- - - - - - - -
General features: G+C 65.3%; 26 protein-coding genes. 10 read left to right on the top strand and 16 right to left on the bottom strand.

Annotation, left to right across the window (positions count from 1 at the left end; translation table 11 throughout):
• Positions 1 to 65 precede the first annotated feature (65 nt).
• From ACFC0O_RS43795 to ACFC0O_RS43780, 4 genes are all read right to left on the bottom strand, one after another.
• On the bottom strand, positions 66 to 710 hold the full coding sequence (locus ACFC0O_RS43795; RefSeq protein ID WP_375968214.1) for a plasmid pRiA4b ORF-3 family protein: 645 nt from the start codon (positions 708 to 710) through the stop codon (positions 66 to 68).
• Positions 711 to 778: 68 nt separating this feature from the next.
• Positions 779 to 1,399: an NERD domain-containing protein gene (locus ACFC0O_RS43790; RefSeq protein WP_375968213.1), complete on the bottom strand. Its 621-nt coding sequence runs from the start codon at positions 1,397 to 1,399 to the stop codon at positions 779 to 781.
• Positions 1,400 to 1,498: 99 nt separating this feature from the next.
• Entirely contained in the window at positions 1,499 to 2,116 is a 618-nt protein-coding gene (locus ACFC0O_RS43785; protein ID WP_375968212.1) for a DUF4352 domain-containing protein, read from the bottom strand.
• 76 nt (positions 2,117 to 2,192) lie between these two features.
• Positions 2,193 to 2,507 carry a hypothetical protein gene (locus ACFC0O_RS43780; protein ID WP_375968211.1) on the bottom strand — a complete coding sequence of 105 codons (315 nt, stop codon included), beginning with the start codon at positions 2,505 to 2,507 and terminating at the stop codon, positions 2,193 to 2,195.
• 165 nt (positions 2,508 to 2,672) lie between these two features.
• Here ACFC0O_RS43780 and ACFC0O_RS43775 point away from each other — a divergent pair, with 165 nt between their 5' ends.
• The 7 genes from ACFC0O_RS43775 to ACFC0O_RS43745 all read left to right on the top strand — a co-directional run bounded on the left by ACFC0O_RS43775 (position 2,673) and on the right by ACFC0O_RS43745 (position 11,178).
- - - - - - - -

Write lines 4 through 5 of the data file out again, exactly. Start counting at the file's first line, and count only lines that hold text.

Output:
• From ACFC0O_RS43795 to ACFC0O_RS43780, 4 genes are all read right to left on the bottom strand, one after another.
• On the bottom strand, positions 66 to 710 hold the full coding sequence (locus ACFC0O_RS43795; RefSeq protein ID WP_375968214.1) for a plasmid pRiA4b ORF-3 family protein: 645 nt from the start codon (positions 708 to 710) through the stop codon (positions 66 to 68).